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19th century201220th century • Adrien Beau • agnes b • Albert Robida • alternative past • archeomodernism • Arnaud Pierre • Bill Domonkos • Bob Basset • Camille Flammarion • Didier Graffet • Dove Allouche • Elise Leclercq • Emile Bayard • envisioning • Eric Caro • Etienne Leopold Trouvelot • Evariste Richer • exhibitionfantastical endsfantasy • Franck Rezzak • Franco Brambilla • futur anterieur • futur perfect • Georges Melies • Henri Armengol • Henri Lanos • historical perspective • Hugh Ferriss • Hugues Reip • imagined future • Jean-Luc Verna • Jesse DAngelo • Keith Thompson • Laurent Grasso • Laurent Montaron • Le voyage dans la Lune • Leon Benett • Leon Gimpel • Lloyd Dunn • Lucien Rudaux • Marc Caro • Marjolaine Sirieix • Markus Schinwald • Matthew Buchholz • Maurice Grunbaum • Metropolis (1927)modernity • Mr Audax • nostalgia • Plonk and Replonk • postmodern era • Ray Caesar • Redstar • retrofuturism • Retrofuturism (magazine) • retrospective • Ruppert and Mulot • Sam Van Olffen • Samon Takahashi • space travelspeculative fictionsteampunk • steampunk community • Stephane Halleux • Tempus Factoris • the past • transversal approach • visions of the futurevisual design • Xavier Veilhan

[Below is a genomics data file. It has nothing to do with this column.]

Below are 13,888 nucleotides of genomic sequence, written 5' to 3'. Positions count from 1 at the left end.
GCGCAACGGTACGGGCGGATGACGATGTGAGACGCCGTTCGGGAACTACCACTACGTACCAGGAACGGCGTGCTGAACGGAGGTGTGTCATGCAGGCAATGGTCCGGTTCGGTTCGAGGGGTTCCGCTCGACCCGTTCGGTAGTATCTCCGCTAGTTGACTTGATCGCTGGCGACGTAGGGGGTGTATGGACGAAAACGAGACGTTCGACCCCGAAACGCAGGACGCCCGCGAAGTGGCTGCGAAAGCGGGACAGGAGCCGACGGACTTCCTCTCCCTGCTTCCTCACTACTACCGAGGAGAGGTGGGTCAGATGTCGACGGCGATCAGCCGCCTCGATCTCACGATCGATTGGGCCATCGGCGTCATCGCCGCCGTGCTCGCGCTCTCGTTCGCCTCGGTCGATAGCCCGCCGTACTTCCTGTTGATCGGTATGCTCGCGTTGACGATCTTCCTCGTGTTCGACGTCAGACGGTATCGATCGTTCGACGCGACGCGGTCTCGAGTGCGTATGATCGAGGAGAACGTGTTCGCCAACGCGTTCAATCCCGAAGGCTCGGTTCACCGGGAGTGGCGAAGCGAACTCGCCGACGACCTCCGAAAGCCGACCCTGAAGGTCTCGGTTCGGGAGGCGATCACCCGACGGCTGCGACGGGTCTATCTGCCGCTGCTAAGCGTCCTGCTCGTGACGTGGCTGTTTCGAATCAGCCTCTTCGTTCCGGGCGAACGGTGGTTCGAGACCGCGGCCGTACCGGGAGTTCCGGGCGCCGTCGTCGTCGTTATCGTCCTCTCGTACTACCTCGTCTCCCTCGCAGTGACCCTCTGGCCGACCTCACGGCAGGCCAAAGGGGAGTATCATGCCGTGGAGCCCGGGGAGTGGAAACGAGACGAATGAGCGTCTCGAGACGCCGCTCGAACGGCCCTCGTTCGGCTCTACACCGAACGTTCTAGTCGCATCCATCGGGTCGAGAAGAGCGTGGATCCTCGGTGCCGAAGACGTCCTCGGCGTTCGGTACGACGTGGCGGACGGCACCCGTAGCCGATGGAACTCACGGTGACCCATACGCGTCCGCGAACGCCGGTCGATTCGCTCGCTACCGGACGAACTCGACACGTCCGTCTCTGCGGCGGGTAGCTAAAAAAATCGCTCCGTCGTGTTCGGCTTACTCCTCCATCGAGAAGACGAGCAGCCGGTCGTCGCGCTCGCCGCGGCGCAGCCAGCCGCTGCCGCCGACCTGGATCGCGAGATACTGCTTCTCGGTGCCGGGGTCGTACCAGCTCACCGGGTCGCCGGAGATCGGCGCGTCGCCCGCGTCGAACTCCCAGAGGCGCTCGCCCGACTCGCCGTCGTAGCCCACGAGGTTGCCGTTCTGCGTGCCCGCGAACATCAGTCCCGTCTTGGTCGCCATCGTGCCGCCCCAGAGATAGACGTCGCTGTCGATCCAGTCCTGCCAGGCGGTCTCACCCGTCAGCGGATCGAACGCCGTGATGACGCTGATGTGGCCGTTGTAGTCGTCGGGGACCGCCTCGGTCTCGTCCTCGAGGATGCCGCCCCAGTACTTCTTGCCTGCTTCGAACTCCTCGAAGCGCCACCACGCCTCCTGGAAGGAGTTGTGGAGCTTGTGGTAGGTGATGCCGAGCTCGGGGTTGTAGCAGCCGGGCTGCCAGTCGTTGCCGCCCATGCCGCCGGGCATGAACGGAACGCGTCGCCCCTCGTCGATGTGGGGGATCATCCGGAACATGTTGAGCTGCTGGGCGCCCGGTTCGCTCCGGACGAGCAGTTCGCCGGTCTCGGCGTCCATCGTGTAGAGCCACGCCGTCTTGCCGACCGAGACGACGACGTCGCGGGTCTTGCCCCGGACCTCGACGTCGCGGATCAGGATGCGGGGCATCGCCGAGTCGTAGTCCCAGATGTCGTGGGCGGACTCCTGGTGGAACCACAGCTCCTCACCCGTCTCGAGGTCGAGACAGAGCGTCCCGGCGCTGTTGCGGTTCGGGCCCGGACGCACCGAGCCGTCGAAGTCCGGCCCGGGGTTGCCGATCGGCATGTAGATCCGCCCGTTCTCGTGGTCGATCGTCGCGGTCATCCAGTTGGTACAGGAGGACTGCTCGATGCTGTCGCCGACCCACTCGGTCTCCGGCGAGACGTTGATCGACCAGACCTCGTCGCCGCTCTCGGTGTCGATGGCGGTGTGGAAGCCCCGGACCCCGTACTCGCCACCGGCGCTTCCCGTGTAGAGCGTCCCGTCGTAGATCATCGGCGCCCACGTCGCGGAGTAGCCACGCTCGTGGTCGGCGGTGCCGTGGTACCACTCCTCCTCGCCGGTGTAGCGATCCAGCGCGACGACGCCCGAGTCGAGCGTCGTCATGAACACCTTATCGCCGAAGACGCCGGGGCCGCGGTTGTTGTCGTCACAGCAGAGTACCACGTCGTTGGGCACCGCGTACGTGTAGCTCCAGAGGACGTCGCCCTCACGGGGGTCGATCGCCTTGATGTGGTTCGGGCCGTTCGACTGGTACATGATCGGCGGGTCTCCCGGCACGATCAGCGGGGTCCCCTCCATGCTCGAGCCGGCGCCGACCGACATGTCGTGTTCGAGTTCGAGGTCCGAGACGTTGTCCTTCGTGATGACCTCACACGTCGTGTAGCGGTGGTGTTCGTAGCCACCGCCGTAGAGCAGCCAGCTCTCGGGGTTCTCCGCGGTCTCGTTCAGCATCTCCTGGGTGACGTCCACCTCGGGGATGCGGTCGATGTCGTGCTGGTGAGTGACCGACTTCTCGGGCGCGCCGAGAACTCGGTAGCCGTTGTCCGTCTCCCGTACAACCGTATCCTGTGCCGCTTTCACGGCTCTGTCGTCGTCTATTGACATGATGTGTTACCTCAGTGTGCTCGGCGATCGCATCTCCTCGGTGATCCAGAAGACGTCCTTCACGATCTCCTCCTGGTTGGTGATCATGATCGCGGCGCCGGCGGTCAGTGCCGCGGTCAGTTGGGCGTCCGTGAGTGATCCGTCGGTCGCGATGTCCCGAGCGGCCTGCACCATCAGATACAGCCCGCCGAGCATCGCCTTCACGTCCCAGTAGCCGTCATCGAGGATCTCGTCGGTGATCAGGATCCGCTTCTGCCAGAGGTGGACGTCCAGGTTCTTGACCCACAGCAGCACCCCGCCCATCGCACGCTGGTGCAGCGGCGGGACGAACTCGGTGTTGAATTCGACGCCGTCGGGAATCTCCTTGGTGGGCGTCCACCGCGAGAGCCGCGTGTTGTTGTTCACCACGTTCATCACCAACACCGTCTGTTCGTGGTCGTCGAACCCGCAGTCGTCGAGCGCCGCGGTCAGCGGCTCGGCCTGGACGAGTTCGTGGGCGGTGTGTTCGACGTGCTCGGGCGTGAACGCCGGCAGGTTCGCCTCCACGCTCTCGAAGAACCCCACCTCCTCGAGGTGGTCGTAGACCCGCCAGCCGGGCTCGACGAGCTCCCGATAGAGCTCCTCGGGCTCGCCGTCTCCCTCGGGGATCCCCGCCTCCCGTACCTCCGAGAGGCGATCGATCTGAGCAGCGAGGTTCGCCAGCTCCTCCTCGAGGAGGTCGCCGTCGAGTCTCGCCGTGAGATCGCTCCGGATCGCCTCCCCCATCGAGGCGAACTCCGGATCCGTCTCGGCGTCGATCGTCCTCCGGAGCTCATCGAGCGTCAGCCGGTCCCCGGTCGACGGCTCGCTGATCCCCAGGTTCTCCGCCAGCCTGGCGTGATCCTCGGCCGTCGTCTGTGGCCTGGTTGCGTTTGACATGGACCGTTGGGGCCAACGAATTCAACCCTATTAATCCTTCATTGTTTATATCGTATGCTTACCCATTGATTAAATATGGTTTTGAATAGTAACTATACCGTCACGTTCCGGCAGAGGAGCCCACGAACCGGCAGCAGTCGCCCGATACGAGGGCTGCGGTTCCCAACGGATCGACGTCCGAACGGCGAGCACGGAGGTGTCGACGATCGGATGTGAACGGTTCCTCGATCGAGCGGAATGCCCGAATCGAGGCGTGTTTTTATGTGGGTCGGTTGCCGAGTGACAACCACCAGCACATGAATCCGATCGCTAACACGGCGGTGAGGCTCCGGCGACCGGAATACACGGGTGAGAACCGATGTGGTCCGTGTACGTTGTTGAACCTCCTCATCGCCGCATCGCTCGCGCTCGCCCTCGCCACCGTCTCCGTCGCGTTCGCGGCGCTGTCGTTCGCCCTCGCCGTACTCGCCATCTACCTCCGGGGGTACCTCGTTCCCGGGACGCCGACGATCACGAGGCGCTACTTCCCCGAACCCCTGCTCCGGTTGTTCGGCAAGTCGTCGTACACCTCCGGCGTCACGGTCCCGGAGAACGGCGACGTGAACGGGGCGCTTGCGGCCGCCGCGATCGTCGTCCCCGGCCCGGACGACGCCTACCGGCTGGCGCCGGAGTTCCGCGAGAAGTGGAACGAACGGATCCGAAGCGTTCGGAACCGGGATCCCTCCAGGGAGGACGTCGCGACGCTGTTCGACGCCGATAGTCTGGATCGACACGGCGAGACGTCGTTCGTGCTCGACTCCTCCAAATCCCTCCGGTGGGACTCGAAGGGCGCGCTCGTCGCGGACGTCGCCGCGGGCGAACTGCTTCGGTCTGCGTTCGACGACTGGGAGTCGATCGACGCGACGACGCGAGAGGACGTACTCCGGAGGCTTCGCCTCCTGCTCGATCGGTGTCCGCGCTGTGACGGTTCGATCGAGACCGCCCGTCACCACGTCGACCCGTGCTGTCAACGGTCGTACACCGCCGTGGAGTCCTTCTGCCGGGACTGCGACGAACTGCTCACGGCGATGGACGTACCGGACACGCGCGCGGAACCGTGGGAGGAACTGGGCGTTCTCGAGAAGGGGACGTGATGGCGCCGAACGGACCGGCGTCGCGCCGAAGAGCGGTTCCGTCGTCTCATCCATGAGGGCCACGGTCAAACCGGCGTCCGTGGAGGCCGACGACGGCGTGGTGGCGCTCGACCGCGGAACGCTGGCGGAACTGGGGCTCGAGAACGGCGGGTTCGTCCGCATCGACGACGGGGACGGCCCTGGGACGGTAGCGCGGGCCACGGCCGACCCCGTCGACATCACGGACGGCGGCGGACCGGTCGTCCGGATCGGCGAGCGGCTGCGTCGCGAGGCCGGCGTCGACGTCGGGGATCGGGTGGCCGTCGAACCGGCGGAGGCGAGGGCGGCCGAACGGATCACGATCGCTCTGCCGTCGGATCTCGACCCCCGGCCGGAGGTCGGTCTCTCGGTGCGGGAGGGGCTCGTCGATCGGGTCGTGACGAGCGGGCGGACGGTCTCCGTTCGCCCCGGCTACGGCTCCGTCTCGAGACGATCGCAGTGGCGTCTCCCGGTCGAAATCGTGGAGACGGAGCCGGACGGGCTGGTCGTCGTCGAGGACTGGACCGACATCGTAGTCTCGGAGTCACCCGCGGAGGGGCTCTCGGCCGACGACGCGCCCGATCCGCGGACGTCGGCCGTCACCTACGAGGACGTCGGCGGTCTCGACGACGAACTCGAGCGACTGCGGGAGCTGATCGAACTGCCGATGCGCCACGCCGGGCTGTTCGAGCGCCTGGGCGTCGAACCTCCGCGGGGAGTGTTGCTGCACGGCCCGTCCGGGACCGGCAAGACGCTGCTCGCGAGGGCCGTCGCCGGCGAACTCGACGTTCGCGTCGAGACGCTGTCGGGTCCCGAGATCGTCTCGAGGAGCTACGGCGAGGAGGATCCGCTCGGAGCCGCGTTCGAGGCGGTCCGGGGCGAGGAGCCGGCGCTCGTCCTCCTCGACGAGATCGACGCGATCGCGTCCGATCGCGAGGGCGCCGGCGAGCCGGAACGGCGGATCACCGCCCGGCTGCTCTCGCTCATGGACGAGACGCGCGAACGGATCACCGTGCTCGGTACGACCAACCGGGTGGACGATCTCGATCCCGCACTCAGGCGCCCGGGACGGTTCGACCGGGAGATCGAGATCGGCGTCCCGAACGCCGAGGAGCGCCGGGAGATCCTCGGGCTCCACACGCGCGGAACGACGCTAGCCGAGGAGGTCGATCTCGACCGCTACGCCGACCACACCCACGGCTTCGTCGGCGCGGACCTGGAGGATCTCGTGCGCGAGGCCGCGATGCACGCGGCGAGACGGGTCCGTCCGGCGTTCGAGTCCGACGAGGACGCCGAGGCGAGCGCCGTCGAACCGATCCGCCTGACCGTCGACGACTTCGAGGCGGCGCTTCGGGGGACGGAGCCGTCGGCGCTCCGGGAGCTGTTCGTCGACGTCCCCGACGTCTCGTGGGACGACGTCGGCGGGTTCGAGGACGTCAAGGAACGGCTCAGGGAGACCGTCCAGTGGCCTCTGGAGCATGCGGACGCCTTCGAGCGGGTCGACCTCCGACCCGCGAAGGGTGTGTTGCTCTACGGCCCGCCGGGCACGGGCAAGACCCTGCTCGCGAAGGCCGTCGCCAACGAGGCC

CONTRIBUTOR

Simon Perkins
18 FEBRUARY 2011

The evolution of Postmodernism

"On the way to postmodern, the struggle to reform modern capitalism's dark side, fragmented into a thousand strands. An era approach is rejected – dating the arrival of postmodernism is impossible as is the construction of a linear episodic narrative, moving from the premodern to the modern and then to postmodern. Instead postmodern methods, theories, and worldviews proliferate, as do modern and premodern ones. There are numerous postmodern approaches ranging from naive postmodernism (McPostmodernism) that hails the arrival of postindustrial and complex/adaptive organizations, Baudrillard's and Lyotard's versions of radical breaks from modernity, to others seeking more integration with critical theory. Some claim to have moved beyond postmodern to something called postpostmodern that would include hybrids (postmodern variants with modern and premodern), language 'heteroglossia' (the coexistence of many voices at the same time in tension with each other), and various 'dark side postmoderns' looking at global reterritorialization, postmodern war, postcolonialism and the ills of capitalism"

(David M. Boje, 2007)

1). Postmodernism – by David M. Boje (2007) To appear in Yiannis Gabriel's Thesaurus, London: Oxford University Press, forthcoming

TAGS

Bruno Latourcapitalismconsumption spectaclecritical theorycritiquedeconstruction • Douglas Kellner • episodic narrative • Fredric Jameson • Gibson Burrell • grand narrativesGulf WarGuy Debordheteroglossia • history of philosophy • iPodJacques DerridaJean BaudrillardJean-Francois LyotardJurgen HabermaslanguageLas Vegas • Linda Smircich • Marta B Calas • McDonalds • McPostmodernism • Michel FoucaultmodernismmodernityNietzscheNikePeter Druckerpost-structuralismpostindustrialPostmodernpostmodernismpremodernreterritorialisation • Steven Best • Stewart R. Clegg • Vietnam war • Wal-Mart • William Bergquist • World War IWorld War II

CONTRIBUTOR

Simon Perkins